Robert D. Kaplan first gained national recognition nearly 25 years ago with publication of his third book, "Balkan Ghosts," part history and part travelogue, which explored the social, political and cultural complexities of the Balkans, just as that region was about to descend into Europe's worst spree of violence since World War II.
It was said that Mr. Kaplan was so compelling in his description of the hopeless hatreds of the old Yugoslavia that President Clinton, upon reading the book, resolved to stay out of the region.
"Balkan Ghosts" was noteworthy for its evenhanded treatment of the Serbs, and Mr. Kaplan's effort to convey to readers the historical, cultural and geopolitical factors that drove Serbian aims and fears as regional stability disintegrated. It didn't take, for as events unfolded and Serbian atrocities became known, the West embraced a regional narrative that cast the Serbs as villains in the drama.
Mr. Clinton eventually embraced that narrative, as attested by his 78-day bombing campaign against Serbia aimed at ripping the Serbs' ancestral lands in Kosovo, now majority Albanian Muslim, out of the hands of Serbia. Throughout that drama, Mr. Kaplan's book offered a compelling historical framework for tragic current events.
Now, 12 books later, Mr. Kaplan is out with "Asia's Cauldron: The South China Sea and the End of a Stable Pacific." Like "Balkan Ghosts," the latest book is the product of considerable historical analysis tied to journalistic observations emanating from extensive travels through the region.
It is a region, writes Mr. Kaplan, that will assume huge import in coming decades in geopolitical and demographic terms. It will also spawn some of the world's most intense geopolitical maneuvering.
To understand the significance of the South China Sea, we must elevate ourselves and look at a bigger map of the surrounding maritime territory. By 2050, Mr. Kaplan tells us, nearly 7 billion of the world's 9 billion people will live generally in East Asia, Southeast Asia, South Asia, the Middle East, and East Africa. This constitutes a "global demographic heartland," with its central organizing principle being the Greater Indian Ocean, along with the Western Pacific.
This map unites by sea what the noted British geopolitical scholar Halford Mckinder called the globe's "Eurasian Heartland," the world's most significant strategic territory. Mr. Kaplan sees this greater region as stretching from the Horn of Africa across the Indian Ocean, bending around Indonesia, then up to the Sea of Japan.
The outer points in this map are South Asia, Japan and Australia. But, says Mr. Kaplan, "the countries of the South China Sea constitute the inner points, or strategic core of it. The South China Sea is the Mitteleuropa of the twenty-first century.''
This has an ominous ring to it. It suggests that Europe and Western Civilization, after half a millennium of global dominance, will no longer enjoy that status. By suggesting that the South China Sea soon will assume the role of Mitteleuropa, Mr. Kaplan is saying this is where wars are most likely to start. After all, it was events in Mitteleuropa that ignited Europe's most bitter and debilitating wars of the last century.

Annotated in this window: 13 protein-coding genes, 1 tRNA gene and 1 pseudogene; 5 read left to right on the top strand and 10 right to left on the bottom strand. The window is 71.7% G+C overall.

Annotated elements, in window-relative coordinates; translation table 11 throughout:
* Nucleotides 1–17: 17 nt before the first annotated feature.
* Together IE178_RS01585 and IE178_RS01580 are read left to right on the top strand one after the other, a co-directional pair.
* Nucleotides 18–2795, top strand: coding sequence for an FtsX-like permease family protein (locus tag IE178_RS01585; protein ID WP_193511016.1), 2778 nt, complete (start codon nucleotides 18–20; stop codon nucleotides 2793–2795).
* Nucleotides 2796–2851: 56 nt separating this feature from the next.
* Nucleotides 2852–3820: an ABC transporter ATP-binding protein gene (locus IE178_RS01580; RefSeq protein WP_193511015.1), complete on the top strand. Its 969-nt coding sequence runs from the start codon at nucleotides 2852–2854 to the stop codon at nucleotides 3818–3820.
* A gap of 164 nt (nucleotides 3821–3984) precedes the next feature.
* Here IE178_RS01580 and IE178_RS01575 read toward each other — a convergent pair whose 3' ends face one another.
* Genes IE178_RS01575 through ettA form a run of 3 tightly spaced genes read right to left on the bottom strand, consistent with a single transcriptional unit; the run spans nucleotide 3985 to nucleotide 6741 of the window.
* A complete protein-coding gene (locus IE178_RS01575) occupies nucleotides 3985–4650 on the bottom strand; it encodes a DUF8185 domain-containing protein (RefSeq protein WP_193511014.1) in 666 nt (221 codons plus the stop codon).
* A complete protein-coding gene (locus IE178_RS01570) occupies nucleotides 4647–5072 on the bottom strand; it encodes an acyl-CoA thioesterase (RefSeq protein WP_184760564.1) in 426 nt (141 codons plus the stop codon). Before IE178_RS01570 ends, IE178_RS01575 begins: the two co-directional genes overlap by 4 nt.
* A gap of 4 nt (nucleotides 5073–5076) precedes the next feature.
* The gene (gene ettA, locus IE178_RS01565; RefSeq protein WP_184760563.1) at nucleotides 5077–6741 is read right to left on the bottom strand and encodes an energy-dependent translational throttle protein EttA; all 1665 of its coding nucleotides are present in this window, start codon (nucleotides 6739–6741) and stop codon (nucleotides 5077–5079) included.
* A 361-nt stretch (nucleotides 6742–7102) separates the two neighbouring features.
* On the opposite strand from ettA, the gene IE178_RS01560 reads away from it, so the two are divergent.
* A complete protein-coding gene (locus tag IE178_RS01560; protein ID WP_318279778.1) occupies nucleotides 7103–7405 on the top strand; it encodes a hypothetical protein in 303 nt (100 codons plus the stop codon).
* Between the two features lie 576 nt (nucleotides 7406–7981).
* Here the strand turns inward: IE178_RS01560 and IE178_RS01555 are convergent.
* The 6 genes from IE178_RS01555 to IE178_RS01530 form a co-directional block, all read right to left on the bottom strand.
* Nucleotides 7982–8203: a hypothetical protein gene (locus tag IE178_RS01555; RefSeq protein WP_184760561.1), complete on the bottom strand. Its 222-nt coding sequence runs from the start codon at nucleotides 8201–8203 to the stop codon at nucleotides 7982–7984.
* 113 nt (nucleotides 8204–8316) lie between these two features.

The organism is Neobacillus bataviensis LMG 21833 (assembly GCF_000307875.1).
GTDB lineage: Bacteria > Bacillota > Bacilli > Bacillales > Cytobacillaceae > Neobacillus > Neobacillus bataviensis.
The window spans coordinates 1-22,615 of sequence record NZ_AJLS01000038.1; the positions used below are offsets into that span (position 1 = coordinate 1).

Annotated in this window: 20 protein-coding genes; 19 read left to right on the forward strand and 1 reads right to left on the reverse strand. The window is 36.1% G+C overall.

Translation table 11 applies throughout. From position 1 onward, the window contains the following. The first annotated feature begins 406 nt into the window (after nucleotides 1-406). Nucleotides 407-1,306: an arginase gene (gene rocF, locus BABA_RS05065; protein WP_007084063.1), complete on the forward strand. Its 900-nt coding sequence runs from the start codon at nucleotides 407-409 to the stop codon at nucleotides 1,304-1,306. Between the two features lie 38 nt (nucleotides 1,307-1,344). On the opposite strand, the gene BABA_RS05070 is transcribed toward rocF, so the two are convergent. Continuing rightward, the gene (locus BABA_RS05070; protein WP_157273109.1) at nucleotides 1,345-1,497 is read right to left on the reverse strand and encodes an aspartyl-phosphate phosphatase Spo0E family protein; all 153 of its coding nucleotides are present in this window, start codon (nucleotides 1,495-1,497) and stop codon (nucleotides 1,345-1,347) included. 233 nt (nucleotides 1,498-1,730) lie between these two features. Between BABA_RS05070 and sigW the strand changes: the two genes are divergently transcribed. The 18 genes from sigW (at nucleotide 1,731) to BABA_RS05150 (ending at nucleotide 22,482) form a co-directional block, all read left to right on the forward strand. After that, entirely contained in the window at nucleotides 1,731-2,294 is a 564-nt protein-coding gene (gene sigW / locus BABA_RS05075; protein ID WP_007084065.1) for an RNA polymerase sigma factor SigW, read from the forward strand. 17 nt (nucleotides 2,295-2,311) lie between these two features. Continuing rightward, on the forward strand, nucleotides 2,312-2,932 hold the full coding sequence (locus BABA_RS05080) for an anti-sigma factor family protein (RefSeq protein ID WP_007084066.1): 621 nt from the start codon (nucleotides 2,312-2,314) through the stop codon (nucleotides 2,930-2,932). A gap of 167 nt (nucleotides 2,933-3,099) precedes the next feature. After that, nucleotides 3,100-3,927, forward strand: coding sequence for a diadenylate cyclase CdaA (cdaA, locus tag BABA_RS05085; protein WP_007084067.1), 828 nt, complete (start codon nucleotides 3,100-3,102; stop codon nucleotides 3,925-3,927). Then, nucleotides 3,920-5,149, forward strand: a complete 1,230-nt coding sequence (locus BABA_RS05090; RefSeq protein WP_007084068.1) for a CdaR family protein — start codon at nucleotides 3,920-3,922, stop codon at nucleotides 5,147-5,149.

"The South China Sea,'' writes Mr. Kaplan, "whether in peace or in war, allows one to imagine the world as it is, and as it is to become. It is a nervous world, crowded with warships and oil tankers, one of incessant war games without necessarily leading to actual combat: a world in which actions taken by a country such as Vietnam ... can affect the highest decisions of state in Beijing and Washington."
It also is a world in which sea denial is far easier than sea control, so that lesser sea powers such as China or India will be able to check the ambitions of a major sea power such as the United States. Submarines, mines and land-based missiles could neutralize aircraft carriers and other large surface warships. This suggests a means for China, if it wishes to pursue such a course, to force the United States out of the region.
Mr. Kaplan argues that this is a world "in which it is just not good enough for American officials to plan for continued dominance." He adds that they almost surely will have to allow "in some measure, for a rising Chinese navy to assume its rightful position, as the representative of the region's largest indigenous power." True, America still will have a responsibility to "safeguard a maritime system of international legal norms," but with a greater appreciation for balance-of-power realities and imperatives.
"But the era of simple American dominance, as it existed through all of the Cold War decades and immediately beyond will likely have to pass," concludes Mr. Kaplan, "A more anxious, complicated world awaits us."
Can America meet this looming challenge? It isn't clear, but one thing we know: Such a challenge, involving raw power and relentless geopolitical forces, will require an imaginative, forceful and sophisticated approach, unencumbered by extraneous or frivolous distractions that have little bearing on vital U.S. strategic interests. One such extraneous and frivolous distraction is the current administration's obsession with events in Ukraine and its efforts to check Russian actions within its own traditional sphere of influence. Events in Asia are gaining momentum very quickly, and if America doesn't engage effectively there, it could find itself buttressed by forces beyond its control.
Robert W. Merry, political editor of The National Interest, is the author most recently of "Where They Stand: The American Presidents in the Eyes of Voters and Historians" (Simon & Schuster, 2012).